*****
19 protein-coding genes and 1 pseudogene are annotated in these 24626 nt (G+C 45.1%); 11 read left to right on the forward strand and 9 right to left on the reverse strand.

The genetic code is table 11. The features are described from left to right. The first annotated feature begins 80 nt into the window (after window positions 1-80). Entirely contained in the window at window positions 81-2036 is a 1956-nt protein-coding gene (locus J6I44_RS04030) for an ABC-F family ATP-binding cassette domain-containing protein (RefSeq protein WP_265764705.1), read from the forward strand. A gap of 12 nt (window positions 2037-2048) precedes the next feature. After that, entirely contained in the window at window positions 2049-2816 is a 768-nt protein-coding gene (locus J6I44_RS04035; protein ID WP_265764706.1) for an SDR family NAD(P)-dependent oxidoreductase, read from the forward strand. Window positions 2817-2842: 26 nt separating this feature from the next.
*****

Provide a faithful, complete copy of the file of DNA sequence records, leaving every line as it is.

19 protein-coding genes and 1 pseudogene are annotated in these 24626 nt (G+C 45.1%); 11 read left to right on the forward strand and 9 right to left on the reverse strand.

The genetic code is table 11. The features are described from left to right. The first annotated feature begins 80 nt into the window (after window positions 1-80). Entirely contained in the window at window positions 81-2036 is a 1956-nt protein-coding gene (locus J6I44_RS04030) for an ABC-F family ATP-binding cassette domain-containing protein (RefSeq protein WP_265764705.1), read from the forward strand. A gap of 12 nt (window positions 2037-2048) precedes the next feature. After that, entirely contained in the window at window positions 2049-2816 is a 768-nt protein-coding gene (locus J6I44_RS04035; protein ID WP_265764706.1) for an SDR family NAD(P)-dependent oxidoreductase, read from the forward strand. Window positions 2817-2842: 26 nt separating this feature from the next.